If anyone has a better suggestion, please post it in the comments. Thanks.

Team Debt

I’m currently having a blast leading the technical team behind the LivingSocial Takeout & Delivery web site. One of the challenges of a growing team is maintaining appropriate amounts of communication. You want everyone to know everything that’s important, but not everything. Otherwise, you end up being a case study in The Mythical Man Month.

Although our team did not follow this plan when it was ramping-up, hindsight reveals the need for a team debt management strategy as it grows. After mulling over it for awhile, I’m fairly sure that if I lead a new team in the future, we will follow this path:

First engineer to join the team

  1. Sets-up the source code repository
  2. Writes a starter project README
  3. Provisions the application and team notification email addresses
  4. Wires-up application notification email(s)

Second engineer

  1. Sets-up the continuous integration (CI) server
  2. Provisions the CI notification email address(es)
  3. Wires-up CI notification emails

Third engineer

  1. Sets-up the team’s Campfire
  2. Wires-up commit and deployment notifications (Campfire and/or email)

Fourth engineer

  1. Sets-up a scrubbed production database dump that engineers can use for local development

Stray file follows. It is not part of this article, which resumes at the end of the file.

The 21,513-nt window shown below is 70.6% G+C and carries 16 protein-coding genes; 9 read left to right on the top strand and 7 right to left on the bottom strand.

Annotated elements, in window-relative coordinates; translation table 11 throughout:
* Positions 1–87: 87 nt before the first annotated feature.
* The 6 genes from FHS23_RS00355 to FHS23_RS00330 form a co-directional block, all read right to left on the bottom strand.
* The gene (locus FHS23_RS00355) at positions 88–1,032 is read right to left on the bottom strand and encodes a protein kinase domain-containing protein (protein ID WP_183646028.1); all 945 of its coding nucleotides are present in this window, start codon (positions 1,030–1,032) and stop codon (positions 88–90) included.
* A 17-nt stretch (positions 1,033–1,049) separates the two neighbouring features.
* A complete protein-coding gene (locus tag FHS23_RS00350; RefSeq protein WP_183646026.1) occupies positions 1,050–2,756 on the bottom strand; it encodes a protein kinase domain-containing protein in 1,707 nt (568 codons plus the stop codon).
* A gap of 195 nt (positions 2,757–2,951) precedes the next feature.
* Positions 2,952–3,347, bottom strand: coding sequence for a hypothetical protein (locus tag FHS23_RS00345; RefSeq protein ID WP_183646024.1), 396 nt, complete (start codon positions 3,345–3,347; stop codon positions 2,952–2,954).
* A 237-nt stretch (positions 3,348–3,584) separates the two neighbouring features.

What tech team debt tools do you typically employ, and when do you employ them?

My Startup Lesson Learned

A few years ago, I quit my job to build a bootstrapped startup called SandwichBoard–a content management system for restaurants. Patrick Joyce and I put $5,000 into the business and made a leap of faith to live off savings and occasional consulting gigs.

After we got the sales routine down, we were growing at a steady pace, but not early or fast enough for our personal lives. We both really wanted to marry our girlfriends. We needed money, and ultimately had to ditch the bootstrapping salaries. I was elated to be marrying the woman I had been waiting for my whole life, but throwing-in the startup towel felt like a huge loss. It was something I had been working towards for a long time, but giving it up to marry my wife was the best decision I ever made.

Now that I’ve had time to reflect on what went well and what didn’t, I have my own list of lessons learned–things I would do again or make sure never to go near when building a business or product. But you’ve already seen that sort of list before. Instead of dumping a bunch of do’s and don’ts on people, I would rather leave them with an encouragement–one that will give someone else the courage to take that leap of faith.

My lesson learned: even though the startup plane may come to a fiery end, the pilots have ejection seats.

Our efforts were not wasted. While building SandwichBoard, we became proficient in Ruby on Rails, resulting in a great product and more than two significant open source contributions. This helped land Patrick a position at a company called Hungry Machine and me a job at Razoo. Taking that risk propelled us from working typical IT jobs into the startup world. I’ve had fun just about every day since I took that leap of faith, become a better engineer at an accelerated rate, been able to work with incredible people, and turned that savings loss into a short-term investment.